I will contrast two approaches people use to fulfill human needs. One is a direct approach illustrated by Abraham Maslow’s Hierarchy of Needs. The other is an indirect approach taught in the New Testament.

Maslow’s Hierarchy of Needs is represented as a pyramid, with the larger, lower levels representing the basic needs of food, air, water and shelter, and the upper point representing the need to seek a power greater than oneself and to serve others. One of the fundamental ideas is that there is a specific order in which we seek to fulfill our needs. We start at the bottom, with our basic survival needs, and work up the pyramid. For example, Maslow’s hierarchy teaches that we must fulfill our need for food before we seek to fulfill our need for security, and that we must fill our need for security before we can seek a power greater than ourselves.

While Maslow’s theory represents how people driven by fear and selfishness seek to fulfill needs, it does not represent how people of faith seek to fulfill their needs. Men of faith seek God before food, security or friends. Men of faith know that in seeking the will of God first, all their needs will be fulfilled. Matthew 6:33 reads, “But seek ye first the kingdom of God, and his righteousness; and all these things shall be added unto you.”


Trying to satisfy our human needs without faith in God is like trying to win the Tour de France on a stationary exercise bike. You can peddle as long and as hard as those on a racing bike, but at the end of the race you will still be in the same place. Truly fulfilling human needs requires application of the principle of indirection. We can’t truly satisfy them by directly seeking them; we must first seek God and serve others. As taught the Savior in Matthew 10:39, “He that findeth his life shall lose it; and he that loseth his for my sake shall find it.” The indirect approach of seeking God is the first step to truly satisfying our needs. The person on the stationary bike can peddle, work and sweat, but will get nowhere. Those who are driven by fear and selfishness will attempt to satisfy their needs first, but will find it impossible to truly fulfill their needs. For if you put God last, you will go nowhere fast.

The more you make the fulfillment of your needs your target, the more you will miss it. True fulfillment of your needs cannot be obtained by direct pursuit. True fulfillment of your needs will come as a result of your personal dedication to God and the service of others.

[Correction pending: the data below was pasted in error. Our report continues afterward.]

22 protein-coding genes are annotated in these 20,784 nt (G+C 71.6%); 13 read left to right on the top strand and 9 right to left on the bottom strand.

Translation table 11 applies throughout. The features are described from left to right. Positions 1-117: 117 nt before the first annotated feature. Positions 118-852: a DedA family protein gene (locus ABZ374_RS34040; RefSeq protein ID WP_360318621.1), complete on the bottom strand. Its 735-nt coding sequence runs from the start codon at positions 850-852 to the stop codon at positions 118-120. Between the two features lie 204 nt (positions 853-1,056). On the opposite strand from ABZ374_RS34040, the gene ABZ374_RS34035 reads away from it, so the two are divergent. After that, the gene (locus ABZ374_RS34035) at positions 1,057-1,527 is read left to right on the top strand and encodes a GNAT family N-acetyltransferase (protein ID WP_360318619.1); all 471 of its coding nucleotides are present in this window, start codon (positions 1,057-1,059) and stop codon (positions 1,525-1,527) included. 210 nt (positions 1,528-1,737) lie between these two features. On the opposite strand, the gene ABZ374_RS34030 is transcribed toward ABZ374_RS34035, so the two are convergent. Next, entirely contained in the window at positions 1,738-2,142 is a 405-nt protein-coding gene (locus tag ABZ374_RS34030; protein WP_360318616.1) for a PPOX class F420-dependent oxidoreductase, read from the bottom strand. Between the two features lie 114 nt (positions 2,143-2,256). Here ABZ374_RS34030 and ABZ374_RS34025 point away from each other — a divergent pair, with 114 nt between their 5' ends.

A noble Chinese warrior died in battle and arrived at the heavenly portals. He requested that he be allowed to see what hell was like before entering heaven. His request was granted. Much to his surprise, he was taken to a magnificent chamber. In this chamber, there were tables heaped with an abundance of the most desirable foods one could imagine. However, the people in the room were cursing and screaming in anger. The warrior was initially puzzled at their behavior, but soon understood their plight. They were trying to eat with three-foot long chopsticks. They had learned to pick up their food, but because their chopsticks were so long, it was impossible to place the food in their mouths. When the warrior entered heaven, he saw a similar scene. He once again was brought to a magnificent chamber, filled with tables of delicious food. The guests at the table also had three-foot long chopsticks. This room was not filled with frustration, anger and cursing. It was instead filled with sounds of laughter and joy. What was the difference? These people had learned to feed one another. In giving, they received.


The belief that success is the sole result of a person’s energy, labor and mental capacity will create the vices of pride, selfishness, and ungratefulness. The virtues of humility, generosity, and gratitude will fill our hearts, minds, and souls once we realize our total dependence on God and believe that all we have and are is a gift from Him.

About the Author: Cameron C. Taylor is the author of the book "Does Your Bag Have Holes? 24 Truths That Lead to Financial and Spiritual Freedom." Content for this article was taken from chapter 2. The book’s table of contents and sample chapters are available online at http://www.DoesYourBagHaveHoles.org

Published in September 2008.